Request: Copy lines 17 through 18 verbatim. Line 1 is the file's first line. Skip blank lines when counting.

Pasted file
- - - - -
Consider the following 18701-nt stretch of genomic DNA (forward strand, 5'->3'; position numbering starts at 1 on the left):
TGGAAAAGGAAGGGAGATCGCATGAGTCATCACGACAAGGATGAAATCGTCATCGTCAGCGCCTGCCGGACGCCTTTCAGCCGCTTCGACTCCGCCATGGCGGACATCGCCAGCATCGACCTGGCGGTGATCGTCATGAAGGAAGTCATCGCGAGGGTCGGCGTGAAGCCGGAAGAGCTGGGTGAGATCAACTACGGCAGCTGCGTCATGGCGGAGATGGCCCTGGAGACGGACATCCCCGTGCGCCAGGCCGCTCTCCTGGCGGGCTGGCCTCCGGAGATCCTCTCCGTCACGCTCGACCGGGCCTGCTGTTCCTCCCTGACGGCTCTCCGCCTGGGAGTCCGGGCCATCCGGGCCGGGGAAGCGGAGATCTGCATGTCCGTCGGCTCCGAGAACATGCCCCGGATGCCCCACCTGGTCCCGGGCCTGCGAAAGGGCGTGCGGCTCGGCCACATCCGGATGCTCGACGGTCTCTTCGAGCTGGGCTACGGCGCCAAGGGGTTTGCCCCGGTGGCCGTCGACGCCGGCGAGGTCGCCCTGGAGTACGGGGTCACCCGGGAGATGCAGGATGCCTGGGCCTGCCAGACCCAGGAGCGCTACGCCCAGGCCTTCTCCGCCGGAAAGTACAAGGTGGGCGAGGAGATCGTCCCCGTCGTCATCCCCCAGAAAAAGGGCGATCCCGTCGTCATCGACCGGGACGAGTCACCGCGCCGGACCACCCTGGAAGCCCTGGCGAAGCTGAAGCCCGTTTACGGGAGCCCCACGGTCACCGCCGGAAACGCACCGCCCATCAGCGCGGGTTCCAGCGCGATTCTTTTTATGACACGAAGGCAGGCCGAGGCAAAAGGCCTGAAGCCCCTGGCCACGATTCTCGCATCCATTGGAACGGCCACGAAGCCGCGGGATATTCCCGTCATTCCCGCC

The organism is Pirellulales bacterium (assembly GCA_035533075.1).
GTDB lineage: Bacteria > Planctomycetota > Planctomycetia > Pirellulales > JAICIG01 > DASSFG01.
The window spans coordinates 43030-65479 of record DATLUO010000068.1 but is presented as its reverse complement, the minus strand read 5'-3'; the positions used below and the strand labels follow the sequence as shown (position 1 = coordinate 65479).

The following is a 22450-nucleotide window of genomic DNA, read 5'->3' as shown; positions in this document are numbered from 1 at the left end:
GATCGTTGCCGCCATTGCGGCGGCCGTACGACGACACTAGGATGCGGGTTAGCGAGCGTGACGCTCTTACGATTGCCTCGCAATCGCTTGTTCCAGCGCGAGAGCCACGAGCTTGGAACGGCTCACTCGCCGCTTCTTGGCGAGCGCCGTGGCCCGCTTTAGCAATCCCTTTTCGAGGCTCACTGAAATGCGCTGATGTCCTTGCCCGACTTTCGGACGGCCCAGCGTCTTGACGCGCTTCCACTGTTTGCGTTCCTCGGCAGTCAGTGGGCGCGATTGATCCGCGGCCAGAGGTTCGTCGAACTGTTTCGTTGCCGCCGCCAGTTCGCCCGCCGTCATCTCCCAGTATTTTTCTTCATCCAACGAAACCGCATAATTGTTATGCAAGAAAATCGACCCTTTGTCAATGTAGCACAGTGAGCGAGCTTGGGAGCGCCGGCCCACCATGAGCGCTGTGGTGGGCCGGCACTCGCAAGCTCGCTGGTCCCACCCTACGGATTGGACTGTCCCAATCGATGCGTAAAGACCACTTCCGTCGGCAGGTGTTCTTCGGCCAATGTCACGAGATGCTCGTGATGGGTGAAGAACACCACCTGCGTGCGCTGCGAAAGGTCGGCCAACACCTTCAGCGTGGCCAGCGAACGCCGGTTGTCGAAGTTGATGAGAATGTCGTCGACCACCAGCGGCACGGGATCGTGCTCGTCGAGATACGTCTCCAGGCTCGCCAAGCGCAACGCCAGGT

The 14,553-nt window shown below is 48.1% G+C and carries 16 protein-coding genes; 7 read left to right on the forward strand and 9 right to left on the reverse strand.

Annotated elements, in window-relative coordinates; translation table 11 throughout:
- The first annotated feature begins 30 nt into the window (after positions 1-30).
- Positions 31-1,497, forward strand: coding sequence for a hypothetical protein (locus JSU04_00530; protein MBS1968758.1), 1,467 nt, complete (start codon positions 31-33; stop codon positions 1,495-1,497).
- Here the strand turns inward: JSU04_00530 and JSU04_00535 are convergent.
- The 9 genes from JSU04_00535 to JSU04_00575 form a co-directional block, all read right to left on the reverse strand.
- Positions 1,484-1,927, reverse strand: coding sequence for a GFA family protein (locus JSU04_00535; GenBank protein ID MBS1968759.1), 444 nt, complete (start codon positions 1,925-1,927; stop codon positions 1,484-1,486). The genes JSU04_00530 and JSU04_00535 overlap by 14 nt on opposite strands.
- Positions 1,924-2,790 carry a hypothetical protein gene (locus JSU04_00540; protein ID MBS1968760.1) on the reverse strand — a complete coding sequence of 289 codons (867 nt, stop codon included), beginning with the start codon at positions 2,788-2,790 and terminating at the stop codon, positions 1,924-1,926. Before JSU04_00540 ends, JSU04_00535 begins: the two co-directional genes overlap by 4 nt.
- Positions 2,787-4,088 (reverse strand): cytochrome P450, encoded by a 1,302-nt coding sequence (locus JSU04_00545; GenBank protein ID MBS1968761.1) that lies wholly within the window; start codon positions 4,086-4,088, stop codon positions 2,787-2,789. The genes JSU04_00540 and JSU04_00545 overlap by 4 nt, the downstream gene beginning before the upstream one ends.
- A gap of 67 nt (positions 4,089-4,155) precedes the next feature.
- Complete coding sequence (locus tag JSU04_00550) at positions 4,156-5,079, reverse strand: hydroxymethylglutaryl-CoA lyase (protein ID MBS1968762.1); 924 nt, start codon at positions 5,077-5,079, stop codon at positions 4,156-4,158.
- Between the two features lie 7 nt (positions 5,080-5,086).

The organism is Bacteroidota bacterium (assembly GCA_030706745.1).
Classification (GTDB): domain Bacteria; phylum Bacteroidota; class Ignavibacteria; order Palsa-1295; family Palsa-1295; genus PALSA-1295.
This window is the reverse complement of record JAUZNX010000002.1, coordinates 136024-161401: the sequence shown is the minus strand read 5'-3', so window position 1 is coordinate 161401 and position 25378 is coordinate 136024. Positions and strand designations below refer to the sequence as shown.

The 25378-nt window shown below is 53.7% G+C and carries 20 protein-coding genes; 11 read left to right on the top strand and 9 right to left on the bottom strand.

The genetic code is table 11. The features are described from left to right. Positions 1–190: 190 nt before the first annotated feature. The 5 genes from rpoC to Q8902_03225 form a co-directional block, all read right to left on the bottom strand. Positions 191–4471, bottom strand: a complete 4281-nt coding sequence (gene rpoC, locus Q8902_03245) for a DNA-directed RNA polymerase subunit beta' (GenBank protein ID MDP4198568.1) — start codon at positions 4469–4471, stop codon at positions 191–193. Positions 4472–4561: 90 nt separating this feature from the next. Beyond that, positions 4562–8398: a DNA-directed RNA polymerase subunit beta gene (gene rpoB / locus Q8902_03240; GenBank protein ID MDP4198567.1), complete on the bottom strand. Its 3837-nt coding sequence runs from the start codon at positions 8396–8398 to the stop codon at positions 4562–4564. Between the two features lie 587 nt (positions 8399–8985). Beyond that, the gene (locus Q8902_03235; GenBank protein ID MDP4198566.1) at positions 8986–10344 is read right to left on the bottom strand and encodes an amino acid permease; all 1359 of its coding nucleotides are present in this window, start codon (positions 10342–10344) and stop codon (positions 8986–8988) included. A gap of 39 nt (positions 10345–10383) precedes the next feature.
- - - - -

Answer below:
- A gap of 67 nt (positions 4,089-4,155) precedes the next feature.
- Complete coding sequence (locus tag JSU04_00550) at positions 4,156-5,079, reverse strand: hydroxymethylglutaryl-CoA lyase (protein ID MBS1968762.1); 924 nt, start codon at positions 5,077-5,079, stop codon at positions 4,156-4,158.